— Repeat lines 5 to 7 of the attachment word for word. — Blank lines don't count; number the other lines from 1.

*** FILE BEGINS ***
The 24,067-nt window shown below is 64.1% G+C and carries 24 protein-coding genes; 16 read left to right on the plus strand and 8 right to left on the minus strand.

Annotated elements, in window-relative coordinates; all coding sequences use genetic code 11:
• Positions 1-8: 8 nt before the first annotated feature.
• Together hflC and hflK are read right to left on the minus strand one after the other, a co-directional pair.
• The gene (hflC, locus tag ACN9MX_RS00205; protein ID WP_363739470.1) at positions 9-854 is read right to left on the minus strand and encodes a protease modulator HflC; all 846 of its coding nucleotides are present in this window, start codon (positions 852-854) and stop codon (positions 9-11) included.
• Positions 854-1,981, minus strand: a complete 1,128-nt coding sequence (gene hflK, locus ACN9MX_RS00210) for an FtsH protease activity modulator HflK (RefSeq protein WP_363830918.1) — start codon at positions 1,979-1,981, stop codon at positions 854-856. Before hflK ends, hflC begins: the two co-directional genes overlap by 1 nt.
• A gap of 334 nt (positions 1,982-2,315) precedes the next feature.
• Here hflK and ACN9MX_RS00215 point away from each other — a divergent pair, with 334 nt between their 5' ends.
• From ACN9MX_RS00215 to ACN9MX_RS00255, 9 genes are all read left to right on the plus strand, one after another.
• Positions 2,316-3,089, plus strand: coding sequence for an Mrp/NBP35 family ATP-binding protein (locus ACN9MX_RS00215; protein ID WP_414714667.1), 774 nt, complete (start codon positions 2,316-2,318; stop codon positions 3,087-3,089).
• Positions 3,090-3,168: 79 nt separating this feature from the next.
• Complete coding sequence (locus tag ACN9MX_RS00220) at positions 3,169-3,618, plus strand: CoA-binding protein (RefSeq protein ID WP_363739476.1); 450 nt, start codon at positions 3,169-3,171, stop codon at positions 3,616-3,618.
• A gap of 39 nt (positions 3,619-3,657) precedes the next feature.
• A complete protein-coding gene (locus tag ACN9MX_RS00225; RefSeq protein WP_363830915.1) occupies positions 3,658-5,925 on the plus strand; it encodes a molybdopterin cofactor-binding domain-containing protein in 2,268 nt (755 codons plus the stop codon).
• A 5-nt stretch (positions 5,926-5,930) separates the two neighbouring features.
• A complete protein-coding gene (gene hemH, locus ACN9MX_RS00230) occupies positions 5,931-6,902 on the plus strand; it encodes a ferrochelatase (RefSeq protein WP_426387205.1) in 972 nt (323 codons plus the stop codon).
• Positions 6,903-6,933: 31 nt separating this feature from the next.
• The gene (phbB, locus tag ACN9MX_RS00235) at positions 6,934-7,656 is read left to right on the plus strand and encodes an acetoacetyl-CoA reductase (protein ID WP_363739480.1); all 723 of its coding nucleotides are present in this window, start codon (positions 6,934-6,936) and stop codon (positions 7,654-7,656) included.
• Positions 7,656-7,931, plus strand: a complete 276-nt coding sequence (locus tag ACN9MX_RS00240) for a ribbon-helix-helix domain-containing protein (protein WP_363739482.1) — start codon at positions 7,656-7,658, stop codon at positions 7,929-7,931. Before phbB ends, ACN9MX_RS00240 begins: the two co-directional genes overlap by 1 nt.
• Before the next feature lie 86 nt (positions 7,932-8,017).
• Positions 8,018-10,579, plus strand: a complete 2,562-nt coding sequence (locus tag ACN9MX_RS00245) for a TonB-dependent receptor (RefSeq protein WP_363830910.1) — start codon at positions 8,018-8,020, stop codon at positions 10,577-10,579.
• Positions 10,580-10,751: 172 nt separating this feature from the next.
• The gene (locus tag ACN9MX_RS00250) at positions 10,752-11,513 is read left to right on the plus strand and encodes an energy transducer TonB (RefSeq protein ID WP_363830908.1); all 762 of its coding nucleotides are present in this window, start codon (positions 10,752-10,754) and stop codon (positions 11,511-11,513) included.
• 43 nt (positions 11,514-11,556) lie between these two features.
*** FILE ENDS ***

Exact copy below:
• The gene (hflC, locus tag ACN9MX_RS00205; protein ID WP_363739470.1) at positions 9-854 is read right to left on the minus strand and encodes a protease modulator HflC; all 846 of its coding nucleotides are present in this window, start codon (positions 852-854) and stop codon (positions 9-11) included.
• Positions 854-1,981, minus strand: a complete 1,128-nt coding sequence (gene hflK, locus ACN9MX_RS00210) for an FtsH protease activity modulator HflK (RefSeq protein WP_363830918.1) — start codon at positions 1,979-1,981, stop codon at positions 854-856. Before hflK ends, hflC begins: the two co-directional genes overlap by 1 nt.
• A gap of 334 nt (positions 1,982-2,315) precedes the next feature.